As I sit here pondering what the future may hold, writing this post whilst eating jerky, drinking beer and listening to the blues, I am theoretically one day out from meeting my son! Pending fatherhood is one of the most daunting and exciting things I have ever experienced, but what does this situation have to do with outdoor cooking? As any of you who been in a similar situation know, the time after birth can be amazing but also draining and the last thing a new family want to do is cook, so its a good idea to do some 'bulk' cooking in advance. Also as you approach your due date there are a few people who suggest spicy food may, well, errm speed up the process! I am impatient, so it seemed like an ideal time to cook up a big batch of curry!
Last weekend the weather was good and the dog was keen. The reciepe for this dish is a good one for practicing a few skills in the dutch oven and with that in mind I am going to split this post into two. The recipe is for a roast chicken curry, but it is also ideal for left over turkey, which is even better as the festive season is rapidly approaching! In this post we will deal with roasting the chicken in a dutch oven. I had only done this before with chicken legs, so the whole bird was another step up.
Dutch ovens are one of the worlds most versatile bits of cookware, there are many variations around the world but all take advantage of cast iron's heat excellent heat transfer properties.
Dutch Ovens draw on 3 principles of heat transfer: Conduction, the ability to transfer heat evenly, convection which is the transfer of heat through gases and liquids, and radiation which is heat transfer through friction. A good quality oven will take advantage of all three principles.
Cast iron allows for an even transfer of heat from your heat source to the inside of the pot minimising hot spots and therefore burnt bits. A good fitting lid effectively creates an air tight seal that traps any gases inside the oven allowing heat transfer through convection, but there does need to be space in the pot around what ever you are cooking to take full advantage of this, and as soon as you lift the lid it is all gone! Radiation occurs simply through the design of the pot reflecting heat waves back into the pot and therefore into what ever is inside.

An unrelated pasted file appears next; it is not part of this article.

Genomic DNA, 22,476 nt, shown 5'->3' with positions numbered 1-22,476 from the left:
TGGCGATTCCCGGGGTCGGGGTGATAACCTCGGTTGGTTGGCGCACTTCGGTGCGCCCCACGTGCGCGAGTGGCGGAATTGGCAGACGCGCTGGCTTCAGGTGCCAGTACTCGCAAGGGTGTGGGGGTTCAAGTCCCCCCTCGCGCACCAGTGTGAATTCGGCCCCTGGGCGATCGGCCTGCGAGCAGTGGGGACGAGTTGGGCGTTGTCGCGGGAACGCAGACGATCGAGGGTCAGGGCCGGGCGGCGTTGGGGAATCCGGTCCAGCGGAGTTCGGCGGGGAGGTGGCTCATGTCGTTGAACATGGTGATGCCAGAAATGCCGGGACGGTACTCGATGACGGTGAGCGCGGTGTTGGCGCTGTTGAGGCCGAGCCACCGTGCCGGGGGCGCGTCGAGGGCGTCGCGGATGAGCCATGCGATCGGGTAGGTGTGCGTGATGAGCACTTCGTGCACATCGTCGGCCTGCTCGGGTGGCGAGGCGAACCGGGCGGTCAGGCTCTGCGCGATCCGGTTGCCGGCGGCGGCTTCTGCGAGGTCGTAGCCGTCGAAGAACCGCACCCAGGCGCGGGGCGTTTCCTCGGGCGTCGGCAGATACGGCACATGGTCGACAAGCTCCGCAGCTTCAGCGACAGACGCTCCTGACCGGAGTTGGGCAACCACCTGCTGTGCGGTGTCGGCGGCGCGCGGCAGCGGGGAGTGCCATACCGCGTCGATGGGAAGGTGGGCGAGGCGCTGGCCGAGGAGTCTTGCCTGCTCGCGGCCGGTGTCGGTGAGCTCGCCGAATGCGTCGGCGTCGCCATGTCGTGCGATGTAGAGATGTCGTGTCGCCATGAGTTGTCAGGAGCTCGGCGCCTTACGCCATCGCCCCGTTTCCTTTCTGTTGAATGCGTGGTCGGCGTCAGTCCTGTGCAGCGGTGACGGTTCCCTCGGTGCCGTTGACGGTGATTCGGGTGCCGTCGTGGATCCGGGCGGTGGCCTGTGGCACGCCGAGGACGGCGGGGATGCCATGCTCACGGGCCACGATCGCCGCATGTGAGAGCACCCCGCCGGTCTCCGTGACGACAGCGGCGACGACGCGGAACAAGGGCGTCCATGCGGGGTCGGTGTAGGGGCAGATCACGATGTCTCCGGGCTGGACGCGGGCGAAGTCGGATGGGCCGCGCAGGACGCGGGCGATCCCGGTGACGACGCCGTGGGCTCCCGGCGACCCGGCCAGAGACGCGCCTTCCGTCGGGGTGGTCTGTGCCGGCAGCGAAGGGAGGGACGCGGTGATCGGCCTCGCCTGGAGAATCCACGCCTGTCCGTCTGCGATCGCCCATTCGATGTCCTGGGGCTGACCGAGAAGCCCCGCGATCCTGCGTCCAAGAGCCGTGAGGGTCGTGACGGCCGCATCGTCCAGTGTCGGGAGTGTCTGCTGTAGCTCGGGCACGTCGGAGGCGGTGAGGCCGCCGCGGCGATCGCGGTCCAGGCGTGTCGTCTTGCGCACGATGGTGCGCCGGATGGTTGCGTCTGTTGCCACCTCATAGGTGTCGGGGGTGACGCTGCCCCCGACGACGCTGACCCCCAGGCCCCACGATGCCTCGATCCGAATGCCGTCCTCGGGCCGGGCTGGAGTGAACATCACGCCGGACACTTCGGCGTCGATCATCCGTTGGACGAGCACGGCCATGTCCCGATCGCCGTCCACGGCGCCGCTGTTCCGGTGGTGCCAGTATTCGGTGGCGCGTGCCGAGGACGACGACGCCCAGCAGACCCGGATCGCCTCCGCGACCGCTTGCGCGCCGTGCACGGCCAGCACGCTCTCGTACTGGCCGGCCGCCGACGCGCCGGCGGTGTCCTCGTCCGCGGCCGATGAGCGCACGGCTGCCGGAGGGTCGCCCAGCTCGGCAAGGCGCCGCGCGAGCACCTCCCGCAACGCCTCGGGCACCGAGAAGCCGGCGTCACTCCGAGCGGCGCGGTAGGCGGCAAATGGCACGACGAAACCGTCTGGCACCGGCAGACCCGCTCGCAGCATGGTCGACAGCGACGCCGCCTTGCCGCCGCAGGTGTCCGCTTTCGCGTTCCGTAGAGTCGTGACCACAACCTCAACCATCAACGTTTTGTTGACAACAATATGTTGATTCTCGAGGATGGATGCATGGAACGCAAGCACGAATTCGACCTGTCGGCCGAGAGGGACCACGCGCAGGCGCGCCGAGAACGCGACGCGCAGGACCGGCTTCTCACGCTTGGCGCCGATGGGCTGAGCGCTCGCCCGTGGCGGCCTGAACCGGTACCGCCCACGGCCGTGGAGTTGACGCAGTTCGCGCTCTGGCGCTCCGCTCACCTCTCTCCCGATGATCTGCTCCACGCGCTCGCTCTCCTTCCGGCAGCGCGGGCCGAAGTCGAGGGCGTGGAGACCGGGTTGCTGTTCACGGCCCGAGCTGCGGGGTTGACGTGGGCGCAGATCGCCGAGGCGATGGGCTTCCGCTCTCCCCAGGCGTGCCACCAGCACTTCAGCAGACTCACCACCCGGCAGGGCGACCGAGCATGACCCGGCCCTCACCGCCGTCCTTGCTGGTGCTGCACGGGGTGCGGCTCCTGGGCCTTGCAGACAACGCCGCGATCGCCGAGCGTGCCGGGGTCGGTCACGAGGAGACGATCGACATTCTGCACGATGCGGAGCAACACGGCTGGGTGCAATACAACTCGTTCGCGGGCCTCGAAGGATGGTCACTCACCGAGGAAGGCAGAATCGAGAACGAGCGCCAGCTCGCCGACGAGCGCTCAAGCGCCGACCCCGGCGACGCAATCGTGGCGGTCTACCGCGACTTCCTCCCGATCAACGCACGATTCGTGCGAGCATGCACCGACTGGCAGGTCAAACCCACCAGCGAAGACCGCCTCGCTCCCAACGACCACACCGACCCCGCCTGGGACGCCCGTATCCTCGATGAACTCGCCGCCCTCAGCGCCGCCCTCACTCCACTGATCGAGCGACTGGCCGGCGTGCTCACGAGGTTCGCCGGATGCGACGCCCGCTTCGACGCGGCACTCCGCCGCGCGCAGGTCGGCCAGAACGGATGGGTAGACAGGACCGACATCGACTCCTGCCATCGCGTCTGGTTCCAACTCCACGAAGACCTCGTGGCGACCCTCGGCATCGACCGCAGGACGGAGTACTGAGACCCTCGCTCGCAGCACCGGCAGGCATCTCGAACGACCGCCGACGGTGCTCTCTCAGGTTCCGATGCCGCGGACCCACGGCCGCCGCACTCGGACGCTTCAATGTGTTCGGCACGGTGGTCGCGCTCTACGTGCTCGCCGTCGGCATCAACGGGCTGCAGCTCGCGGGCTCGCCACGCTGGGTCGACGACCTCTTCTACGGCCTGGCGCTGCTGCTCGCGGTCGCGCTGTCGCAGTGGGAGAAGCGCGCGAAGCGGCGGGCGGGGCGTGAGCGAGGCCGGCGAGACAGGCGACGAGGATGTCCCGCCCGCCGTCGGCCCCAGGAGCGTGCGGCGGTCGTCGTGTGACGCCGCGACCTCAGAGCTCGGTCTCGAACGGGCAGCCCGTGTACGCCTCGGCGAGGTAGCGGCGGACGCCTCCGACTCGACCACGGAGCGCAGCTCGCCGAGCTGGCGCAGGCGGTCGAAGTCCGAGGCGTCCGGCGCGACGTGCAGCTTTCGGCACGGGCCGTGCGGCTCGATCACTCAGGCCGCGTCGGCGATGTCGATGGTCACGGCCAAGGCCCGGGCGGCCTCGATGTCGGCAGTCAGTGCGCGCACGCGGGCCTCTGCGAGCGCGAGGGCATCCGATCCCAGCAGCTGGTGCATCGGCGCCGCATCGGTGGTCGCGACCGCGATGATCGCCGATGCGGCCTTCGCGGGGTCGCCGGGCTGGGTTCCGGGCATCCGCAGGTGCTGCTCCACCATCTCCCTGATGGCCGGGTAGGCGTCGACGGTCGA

Cast iron is a great retainer of heat and the design of the pot means it will still cook even after a heat source is removed and that once it is up to temperature it is easier to keep it it at an even temperature.
Its important to take advantage of different principles for different types of cooking. For roasting/baking it is important to get what ever is being cooked off the bottom of the pan. I like to do this by just placing a cake rack in the bottom I have seen others make a "trivet" by placing chopped veg on the bottom of the oven. What this also does is get the chicken out of its juices allowing it to cook evenly.
For roasting meat I have had no problems with just placing items on top of the rack, if I were to roast vegetables I would use another tin with the vegetables in on top of the rack and something similar for baking (watch out for future posts on this).
The challenge is then gauging temperature. There are many guides and even apps to help you decide how many coals to use. For this roast I used briquettes. As I was using a large oven I placed 10 underneath and 10 on top working on the principle that each briquette should give me 20 deg c therefore 200 deg c in the oven and a 90 min cook time.
Its important to lay the coals out evenly on top of a solid base that won't cause you to loose heat into the ground below, I chose a paving slab, which worked but the heat from the coals did crack it!
One of the tips for creating an even temperature is a quarter turn of the base anti clock wise and a quarter turn of the lid clockwise (being careful not to allow the gases to escape) every 20 mins to maintain an even temperature.
Then it is a case of leaving it cooking for 1hr 30 mins replacing any spent briquettes as the roasting takes place. Each briquette last roughly about 40 mins and takes about 20 mins to get up to heat. With this in mind I had a feeder fire running with fresh coals in it to replace those that had disintegrated to dust!
The easiest way to tell if your bird is done is to puncture the thigh at its thickest point then press the flesh to see if the juices run clear. If they don't or if there is still a hint of blood give it another 10-15 minutes and test again.
All that is left to do is carve and in this case get it ready for the next stage, the dutch oven curry! You'll have to wait until part two for that.